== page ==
How Much Do You Get For Your Vehicle If It Is Totaled
Were you recently involved in an accident that totaled your car? One of the most common misunderstandings that most people have when dealing with an insurance company is the belief that they will be paid the price they paid for their car if it is totaled.
Unfortunately, that is not the case – and in most situations, you might not even get true full market value for your car. Also, this is more common than you think. According to NADA.org (National Automobile Dealers Association) more than 5 million vehicles are totaled each year.
So what can you do about it?
Well, your insurance company is not going to give you more money for your car simply because you think it is worth more than their estimate.
The bad news is that, if you want more money for your car, you’re going to have to negotiate for it.
The good news is that, as you continue reading, you’ll better understand how your insurance company determines the value of your car. You’ll also learn about a few strategies that you can use to maximize the amount that your insurance will give you for your car if it is has been totaled.
How do insurance companies determine the fair market value of my car?
After you’ve been involved in an accident, an adjuster from your auto insurance company will determine the damage to your car. If he or she deems the car to be totaled, a value must then be assigned to the car. Even Nationwide has a Totaled Car Guide.
When assessing the value of your car, the adjuster and the insurance company will do the following:
Evaluate the condition of the car prior to the accident
Research the market value of your car
Get 3rd party appraisals of your car
The adjuster will determine if your car is in excellent, good, fair, or poor condition. Even if you kept your car in pristine shape prior to the accident. the car is not likely to receive an excellent rating unless it is a few months old or less.
Once the adjuster has done his or her job and filed the necessary paperwork, the insurance company takes over to figure out the market value of your car. While one might think that all they need to do is use Kelley Blue Book or Edmunds.com, most car insurance companies choose to use their own methods.
The reason is simple – they want to pay out as little as possible.
Although every car insurance company is different, most will contact local dealerships and 3rd party companies to see what a car similar to yours is selling for in your area. Whether they look at all the vehicles or a small scale is not known, so it is best that you do your own research.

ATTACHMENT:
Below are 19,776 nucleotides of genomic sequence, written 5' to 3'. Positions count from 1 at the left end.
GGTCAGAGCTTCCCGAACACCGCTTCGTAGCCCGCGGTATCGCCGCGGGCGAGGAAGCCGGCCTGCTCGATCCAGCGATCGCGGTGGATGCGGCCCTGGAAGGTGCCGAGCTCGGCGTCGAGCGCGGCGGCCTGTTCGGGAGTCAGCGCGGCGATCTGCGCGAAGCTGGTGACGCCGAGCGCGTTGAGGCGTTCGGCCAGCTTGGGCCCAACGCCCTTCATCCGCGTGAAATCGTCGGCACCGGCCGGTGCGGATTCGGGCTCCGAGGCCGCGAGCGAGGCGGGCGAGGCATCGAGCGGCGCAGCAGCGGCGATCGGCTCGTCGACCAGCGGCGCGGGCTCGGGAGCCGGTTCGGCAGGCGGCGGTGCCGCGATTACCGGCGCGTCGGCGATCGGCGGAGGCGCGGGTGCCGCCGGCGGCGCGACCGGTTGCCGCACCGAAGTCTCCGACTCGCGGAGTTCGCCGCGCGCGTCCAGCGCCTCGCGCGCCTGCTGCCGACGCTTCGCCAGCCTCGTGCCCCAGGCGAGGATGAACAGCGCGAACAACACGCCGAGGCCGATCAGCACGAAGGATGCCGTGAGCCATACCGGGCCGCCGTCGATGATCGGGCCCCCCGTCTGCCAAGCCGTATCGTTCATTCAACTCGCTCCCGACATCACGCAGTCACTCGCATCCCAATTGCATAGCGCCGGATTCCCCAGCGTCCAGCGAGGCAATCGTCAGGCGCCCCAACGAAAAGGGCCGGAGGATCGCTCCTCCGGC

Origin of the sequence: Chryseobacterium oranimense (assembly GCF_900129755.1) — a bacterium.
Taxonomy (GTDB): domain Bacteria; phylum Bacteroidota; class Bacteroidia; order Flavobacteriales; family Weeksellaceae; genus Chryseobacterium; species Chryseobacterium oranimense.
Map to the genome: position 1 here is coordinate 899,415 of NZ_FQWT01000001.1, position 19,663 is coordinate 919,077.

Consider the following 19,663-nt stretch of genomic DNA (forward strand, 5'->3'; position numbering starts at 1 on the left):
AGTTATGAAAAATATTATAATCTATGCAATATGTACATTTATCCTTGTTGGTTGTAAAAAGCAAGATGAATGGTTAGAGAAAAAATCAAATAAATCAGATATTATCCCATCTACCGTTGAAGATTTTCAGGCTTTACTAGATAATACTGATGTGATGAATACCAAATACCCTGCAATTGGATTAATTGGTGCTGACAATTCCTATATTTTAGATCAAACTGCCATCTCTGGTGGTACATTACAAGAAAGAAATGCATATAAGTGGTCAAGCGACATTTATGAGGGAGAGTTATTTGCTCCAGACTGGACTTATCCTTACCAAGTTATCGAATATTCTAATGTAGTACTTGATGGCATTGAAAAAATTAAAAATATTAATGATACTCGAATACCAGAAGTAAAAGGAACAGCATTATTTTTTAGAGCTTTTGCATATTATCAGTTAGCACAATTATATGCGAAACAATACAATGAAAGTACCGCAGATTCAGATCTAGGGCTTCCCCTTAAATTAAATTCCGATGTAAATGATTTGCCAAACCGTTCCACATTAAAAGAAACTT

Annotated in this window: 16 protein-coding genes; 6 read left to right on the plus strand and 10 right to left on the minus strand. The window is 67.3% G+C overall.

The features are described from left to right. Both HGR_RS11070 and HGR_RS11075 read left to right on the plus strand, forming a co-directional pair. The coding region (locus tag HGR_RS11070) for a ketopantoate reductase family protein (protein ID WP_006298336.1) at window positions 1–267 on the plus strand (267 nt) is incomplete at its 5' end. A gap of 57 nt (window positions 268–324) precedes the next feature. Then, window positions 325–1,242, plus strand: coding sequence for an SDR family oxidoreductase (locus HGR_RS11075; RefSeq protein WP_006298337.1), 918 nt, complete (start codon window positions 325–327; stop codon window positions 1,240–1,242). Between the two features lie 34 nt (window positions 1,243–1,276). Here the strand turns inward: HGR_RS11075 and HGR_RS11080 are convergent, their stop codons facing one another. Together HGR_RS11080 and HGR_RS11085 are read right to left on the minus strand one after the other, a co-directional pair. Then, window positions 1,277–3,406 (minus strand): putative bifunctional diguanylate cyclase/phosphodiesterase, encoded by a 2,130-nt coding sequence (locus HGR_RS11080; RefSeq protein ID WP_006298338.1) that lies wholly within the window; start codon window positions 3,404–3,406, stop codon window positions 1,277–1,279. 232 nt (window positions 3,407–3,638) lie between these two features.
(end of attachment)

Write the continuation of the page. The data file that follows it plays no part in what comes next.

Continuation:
If you’re still asking the question, “How much will insurance give me for my car?”, it is at this point that you’ll be able to find your answer.
Your insurance will
likely contact you with the dollar number they are willing to pay out for your totaled vehicle.
If you feel that they undervalued your car, then it is important that you speak up sooner rather than later. Ask for a copy of the report they compiled, including all of the information they used to determine your car’s value.
Believe it or not, there are many cases in which customers have challenged the value set by insurance companies, and as a result, received an extra $1,000 or more for their car.
Do you want to get more money for your totaled car? Here’s what you should do
If you want the extra money that you deserve for your totaled car, don’t just sit around and expect your car insurance to pay it out. Instead, consider using any and all of these tactics:
Do your own research
Contact local dealerships
Keep detailed records and take into account any extra options and features your car had
Compare your research with that of the car insurance company
The best thing you can do when negotiating how much you will get from insurance for your car is to prepare yourself as best as possible. Research the recent sales of your vehicle online, as well as current sale prices. Not sure where to start? Consider Autotrader.com or Edmunds.com to gather data.
In addition to using the Internet as a resource to gather sales data, contact local dealerships that sell a make and model that is similar to your vehicle. They will likely provide with you a higher sales price, which will only work out in your favor.
Lastly, consider using Kelley Blue Book to get the fair market value of your vehicle.
As you conduct your research, make sure to keep detailed records of all the data you gather from all of your sources. Try to get any sales figures in writing, as you’ll be able to use these to negotiate more money. Be sure to also locate any information related to the extra options that your car had. From special car stereos to reverse cameras, those added features could add a bit more money to the check from your insurance company.
Once you’ve compiled all of your data, and received the detailed information from the insurance company, it’s now time to compare your research. Look to see where you might be able to squeeze your provider for the extra dollars you deserve.
When you contact your insurance company to state your case and negotiate for the higher value, it is also best to be courteous. At the same time, however, stand your ground. The agent at your insurance company will be far more likely to help you out if you come across as confident yet cordial.
By being informed and following the suggested tactics, you should be able to negotiate more money, no matter what kind of answer your insurance company gives after you ask them what they will give you for your car.Source: www.autoinsuresavings.org